Throughout history, lawyers drawn to public service have played significant roles in advancing our civic, moral, socio-economic, and political development. Today’s America is shaped—for better or worse—by their contributions: their pursuit of justice and security, their design of regulatory and welfare programs, their investigations of corruption, and their diagnoses of social maladies.
This seminar examines five pivotal moments that illustrate both the lawyers’ influence on those moments and the professional and ethical challenges engendered by the lawyers’ participation (often on two or more sides of a given problem, crisis, or controversy).
Specifically, this seminar will explore
(1) Lawyering in the Aftermath of World War II, with particular focus on the Nuremberg tribunal and lawyers’ roles in prosecuting and defending war criminals;
(2) Watergate Lawyering, with particular focus on the role of lawyers in investigating and challenging (as well as, again, defending) Executive privilege;
(3) “War on Terror” Lawyering, with particular focus on advancing and questioning the U.S. Government’s prosecution of the post-9/11 War on Terror; and,
(4) Lawyering in the Wake of the Global Financial Meltdown of 2008, with particular focus on questions of organizational conflicts of interest, dissimilar treatment of similarly situated firms, and the tradeoffs among speed, accountability, and transparency in times of economic crisis.
(5) Lawyering in the Age of Trump, with particular focus on questions of presidential conflicts of interest, efforts to discredit or delegitimize coordinate branches, and initiatives to disable key quasi-constitutional institutions (including the bureaucracy, the intelligence community, and even NATO).
The topics selected will furnish us with myriad opportunities to examine and critically analyze the role of lawyers from a variety of perspectives—as legislative counsel, Justice Department officials, appointed members of presidential commissions, “revolving door” lawyers with ties to the private sector, private attorneys general, partisan advocates, U.S. judges, and jurists serving on international tribunals. We will investigate and discuss what tools, insights, and objectives the lawyers had, what tensions, if any, existed between their assigned responsibilities (or personal commitments) and their professional obligations, and how their efforts in this civic space affected everyday lawyers practicing in less “rarified” contexts.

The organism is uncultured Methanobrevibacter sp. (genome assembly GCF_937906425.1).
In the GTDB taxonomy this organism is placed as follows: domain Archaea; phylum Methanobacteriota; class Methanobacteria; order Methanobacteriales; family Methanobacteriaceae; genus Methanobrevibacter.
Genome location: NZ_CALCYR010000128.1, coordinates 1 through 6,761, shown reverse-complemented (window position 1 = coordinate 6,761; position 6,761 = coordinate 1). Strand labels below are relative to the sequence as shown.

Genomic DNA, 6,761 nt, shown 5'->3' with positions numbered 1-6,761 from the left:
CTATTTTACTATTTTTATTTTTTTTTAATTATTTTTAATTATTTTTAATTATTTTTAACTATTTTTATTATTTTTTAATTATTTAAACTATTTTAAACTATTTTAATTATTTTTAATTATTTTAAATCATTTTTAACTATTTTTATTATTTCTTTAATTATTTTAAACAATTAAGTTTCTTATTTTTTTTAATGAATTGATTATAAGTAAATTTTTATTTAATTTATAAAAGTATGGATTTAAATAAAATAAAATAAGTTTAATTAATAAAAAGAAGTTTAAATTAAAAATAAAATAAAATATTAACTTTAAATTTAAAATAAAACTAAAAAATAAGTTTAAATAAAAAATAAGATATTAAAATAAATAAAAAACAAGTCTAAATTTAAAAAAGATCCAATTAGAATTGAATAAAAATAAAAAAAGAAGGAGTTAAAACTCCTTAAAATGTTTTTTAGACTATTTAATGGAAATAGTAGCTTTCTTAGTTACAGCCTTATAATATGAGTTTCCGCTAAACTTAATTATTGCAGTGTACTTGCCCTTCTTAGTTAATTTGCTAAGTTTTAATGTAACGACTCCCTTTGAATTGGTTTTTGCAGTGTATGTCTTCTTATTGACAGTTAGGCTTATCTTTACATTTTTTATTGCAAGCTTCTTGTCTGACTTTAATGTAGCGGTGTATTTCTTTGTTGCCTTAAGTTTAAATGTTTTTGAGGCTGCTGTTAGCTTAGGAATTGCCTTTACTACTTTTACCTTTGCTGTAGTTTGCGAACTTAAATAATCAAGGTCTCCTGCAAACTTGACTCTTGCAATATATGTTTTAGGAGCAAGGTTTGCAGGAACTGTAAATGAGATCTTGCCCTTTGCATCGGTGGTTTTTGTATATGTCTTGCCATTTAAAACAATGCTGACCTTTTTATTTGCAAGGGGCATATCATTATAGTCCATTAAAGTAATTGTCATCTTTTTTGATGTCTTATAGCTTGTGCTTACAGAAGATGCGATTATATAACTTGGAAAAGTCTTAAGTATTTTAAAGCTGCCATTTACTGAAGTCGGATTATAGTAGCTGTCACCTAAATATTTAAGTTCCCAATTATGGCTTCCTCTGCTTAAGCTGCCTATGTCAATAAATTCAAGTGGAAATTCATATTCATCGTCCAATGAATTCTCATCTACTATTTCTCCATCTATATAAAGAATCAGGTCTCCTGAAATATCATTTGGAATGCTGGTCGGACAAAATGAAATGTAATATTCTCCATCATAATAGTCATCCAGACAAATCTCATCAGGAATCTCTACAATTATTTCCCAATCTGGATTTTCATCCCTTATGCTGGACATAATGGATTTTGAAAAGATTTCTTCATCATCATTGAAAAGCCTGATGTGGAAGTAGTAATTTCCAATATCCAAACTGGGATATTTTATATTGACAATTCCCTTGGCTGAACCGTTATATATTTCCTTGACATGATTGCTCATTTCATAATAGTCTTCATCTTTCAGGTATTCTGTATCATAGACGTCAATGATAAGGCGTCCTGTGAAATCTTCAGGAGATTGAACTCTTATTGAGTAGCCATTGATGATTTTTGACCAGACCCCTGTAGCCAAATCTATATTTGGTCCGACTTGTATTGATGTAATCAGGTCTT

Each of the five topics is quite broad, but the assignments will focus our attention and provide a common foundation for our discussions and inquiries. Accordingly, there is no expectation that students will have engaged in any prior study of these topics. Students will, however, be expected to actively participate and contribute, and should appreciate that our inquiries will undoubtedly invite consideration of sensitive and controversial questions (which we will, of course, address with civility and respect).
Dates, Times, and Expected Locations:
Classes will take place at the instructor’s home in Westwood, at the following dates and times:
1. Sunday, August 27, at 4pm
2. Sunday, September 17, at 4pm
3. Sunday, October 15, at 4pm
4. Sunday, January 28, at 4pm
5. Sunday, February 18, at 4pm